Different DNA-binding specificities of NLP and NIN transcription factors underlie nitrate-induced control of root nodulation.
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Legumes control the development of specialized root organs through the interplay of regulatory proteins whose activity depends on nitrogen levels in the soil, a finding that could inform efforts to improve nitrogen-use efficiency among crop plants.
Plants of the legume family can thrive in nitrogen-deficient soils thanks to a symbiotic relationship with nitrogen-fixing bacteria. Producing the specialized root nodules needed to house those bacteria can be energetically costly. So plants have developed molecular mechanisms for tightly regulating nodule formation to ensure they don’t needlessly make the root organs under nitrogen-rich conditions.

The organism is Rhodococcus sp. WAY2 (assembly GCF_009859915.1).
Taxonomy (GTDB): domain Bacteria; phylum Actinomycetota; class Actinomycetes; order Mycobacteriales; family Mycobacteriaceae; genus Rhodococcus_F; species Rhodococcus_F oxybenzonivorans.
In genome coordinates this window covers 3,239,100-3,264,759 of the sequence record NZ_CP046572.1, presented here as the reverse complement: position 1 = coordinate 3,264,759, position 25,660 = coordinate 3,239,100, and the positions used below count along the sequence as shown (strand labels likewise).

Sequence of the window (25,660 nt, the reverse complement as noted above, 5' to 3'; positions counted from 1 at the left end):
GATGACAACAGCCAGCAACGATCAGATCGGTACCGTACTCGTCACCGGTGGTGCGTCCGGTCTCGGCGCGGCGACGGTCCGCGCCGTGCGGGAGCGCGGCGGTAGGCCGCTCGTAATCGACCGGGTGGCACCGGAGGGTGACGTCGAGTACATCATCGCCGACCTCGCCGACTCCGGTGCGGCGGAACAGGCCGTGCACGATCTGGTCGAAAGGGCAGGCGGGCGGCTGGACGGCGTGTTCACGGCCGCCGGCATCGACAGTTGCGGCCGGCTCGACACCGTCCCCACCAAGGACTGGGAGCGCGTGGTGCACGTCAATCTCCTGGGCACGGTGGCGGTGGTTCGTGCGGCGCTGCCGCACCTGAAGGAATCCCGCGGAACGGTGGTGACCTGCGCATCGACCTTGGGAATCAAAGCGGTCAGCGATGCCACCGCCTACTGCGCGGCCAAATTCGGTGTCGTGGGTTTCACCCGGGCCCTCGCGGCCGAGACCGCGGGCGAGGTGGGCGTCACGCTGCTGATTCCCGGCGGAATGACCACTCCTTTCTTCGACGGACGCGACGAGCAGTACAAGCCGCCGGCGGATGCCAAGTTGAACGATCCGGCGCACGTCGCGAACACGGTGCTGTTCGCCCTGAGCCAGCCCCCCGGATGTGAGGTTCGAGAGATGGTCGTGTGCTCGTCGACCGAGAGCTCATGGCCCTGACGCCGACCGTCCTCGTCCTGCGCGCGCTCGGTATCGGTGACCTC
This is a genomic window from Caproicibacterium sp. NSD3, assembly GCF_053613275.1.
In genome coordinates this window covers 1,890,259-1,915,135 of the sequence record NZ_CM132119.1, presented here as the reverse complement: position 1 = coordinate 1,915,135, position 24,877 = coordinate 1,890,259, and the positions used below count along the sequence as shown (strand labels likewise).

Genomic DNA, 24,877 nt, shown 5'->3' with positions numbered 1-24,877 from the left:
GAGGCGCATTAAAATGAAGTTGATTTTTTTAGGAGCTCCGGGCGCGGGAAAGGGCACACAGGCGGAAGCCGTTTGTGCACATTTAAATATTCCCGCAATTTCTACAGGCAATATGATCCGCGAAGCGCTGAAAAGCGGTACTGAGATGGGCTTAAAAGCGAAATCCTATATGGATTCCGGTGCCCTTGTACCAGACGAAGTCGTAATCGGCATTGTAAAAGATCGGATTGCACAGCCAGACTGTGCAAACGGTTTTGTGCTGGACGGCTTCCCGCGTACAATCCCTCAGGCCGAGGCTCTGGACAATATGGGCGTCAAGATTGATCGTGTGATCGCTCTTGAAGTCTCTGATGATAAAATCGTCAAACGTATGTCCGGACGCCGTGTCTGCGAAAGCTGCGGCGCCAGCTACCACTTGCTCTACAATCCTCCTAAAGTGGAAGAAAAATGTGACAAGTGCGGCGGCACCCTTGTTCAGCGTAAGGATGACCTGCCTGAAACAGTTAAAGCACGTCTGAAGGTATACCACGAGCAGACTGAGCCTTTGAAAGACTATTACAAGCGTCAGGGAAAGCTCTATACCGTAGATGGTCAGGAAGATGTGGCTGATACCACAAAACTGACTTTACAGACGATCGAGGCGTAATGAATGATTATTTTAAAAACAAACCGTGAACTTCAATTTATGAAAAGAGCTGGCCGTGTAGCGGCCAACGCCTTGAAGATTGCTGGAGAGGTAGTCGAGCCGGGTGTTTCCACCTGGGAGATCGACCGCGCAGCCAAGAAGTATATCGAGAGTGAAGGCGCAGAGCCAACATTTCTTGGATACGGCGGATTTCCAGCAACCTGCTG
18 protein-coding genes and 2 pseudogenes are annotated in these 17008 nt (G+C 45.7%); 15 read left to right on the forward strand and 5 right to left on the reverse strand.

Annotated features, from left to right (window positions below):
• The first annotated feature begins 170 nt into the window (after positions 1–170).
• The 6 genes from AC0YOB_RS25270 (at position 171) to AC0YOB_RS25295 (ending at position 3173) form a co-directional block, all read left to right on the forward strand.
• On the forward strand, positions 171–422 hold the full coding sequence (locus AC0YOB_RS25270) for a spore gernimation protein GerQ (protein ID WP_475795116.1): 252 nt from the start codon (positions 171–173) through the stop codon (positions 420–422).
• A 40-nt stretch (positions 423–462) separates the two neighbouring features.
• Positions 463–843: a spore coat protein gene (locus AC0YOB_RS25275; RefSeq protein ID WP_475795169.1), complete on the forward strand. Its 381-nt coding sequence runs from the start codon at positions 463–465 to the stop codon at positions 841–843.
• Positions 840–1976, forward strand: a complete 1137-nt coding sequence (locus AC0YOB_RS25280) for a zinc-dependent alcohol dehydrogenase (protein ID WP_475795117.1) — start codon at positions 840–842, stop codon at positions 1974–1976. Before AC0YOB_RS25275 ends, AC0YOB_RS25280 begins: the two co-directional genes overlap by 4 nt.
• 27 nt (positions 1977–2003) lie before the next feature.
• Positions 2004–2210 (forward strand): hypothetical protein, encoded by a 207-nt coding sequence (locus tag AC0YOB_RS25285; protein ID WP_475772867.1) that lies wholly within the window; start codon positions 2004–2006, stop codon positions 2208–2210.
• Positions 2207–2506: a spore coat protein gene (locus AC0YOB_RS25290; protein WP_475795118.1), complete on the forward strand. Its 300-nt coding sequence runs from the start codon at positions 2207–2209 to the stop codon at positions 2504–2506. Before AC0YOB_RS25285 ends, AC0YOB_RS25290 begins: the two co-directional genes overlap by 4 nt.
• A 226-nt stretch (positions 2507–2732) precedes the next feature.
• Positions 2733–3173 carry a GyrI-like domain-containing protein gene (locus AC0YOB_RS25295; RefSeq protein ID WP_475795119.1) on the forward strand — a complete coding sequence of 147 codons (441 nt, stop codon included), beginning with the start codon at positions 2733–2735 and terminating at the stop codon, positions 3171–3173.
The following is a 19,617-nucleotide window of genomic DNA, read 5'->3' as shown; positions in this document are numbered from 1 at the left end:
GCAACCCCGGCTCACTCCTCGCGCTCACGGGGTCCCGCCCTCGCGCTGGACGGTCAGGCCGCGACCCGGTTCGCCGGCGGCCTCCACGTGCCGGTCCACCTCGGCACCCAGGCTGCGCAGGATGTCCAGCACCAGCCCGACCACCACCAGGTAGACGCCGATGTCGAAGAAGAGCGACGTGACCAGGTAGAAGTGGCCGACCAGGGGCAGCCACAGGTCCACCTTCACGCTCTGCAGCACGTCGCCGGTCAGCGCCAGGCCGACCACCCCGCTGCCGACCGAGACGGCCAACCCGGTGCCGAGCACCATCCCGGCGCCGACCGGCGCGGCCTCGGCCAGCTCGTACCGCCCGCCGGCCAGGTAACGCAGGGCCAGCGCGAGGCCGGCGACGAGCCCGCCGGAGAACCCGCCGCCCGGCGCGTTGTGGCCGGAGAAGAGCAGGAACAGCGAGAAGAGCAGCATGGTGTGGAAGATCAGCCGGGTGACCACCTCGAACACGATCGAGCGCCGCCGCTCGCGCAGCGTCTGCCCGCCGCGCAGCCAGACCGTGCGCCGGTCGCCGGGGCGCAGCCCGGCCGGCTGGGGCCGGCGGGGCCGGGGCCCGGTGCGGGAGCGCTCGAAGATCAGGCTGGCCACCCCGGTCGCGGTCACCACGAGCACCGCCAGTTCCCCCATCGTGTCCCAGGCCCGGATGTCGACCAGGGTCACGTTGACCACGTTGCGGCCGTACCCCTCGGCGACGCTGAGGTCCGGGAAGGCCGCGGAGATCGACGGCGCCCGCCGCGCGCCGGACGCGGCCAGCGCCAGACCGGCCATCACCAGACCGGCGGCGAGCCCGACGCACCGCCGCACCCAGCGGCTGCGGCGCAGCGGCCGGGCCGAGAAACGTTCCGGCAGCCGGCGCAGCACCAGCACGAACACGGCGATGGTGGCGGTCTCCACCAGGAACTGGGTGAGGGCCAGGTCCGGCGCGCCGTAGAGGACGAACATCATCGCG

Now, a team led by University of Tsukuba researchers has identified two regulatory proteins in the wild legume Lotus japonicus that help to turn on genes involved in shutting down nodule formation in nitrogen-rich soils.
They found that one of these proteins also physically interacts with a different ‘pro-nodule’ regulatory protein to reduce the expression of genes that would otherwise induce nodulation.
- The Plant Cell 33, 2340–2359 (2021). doi: 10.1093/plcell/koab103
|University of Tsukuba, Japan||0.42|
|The University of Tokyo (UTokyo), Japan||0.21|
|Nagoya University, Japan||0.18|
|Chubu University, Japan||0.09|
|National Institute for Basic Biology (NIBB), NINS, Japan||0.05|
|The Graduate University for Advanced Studies (Sokendai), Japan||0.05|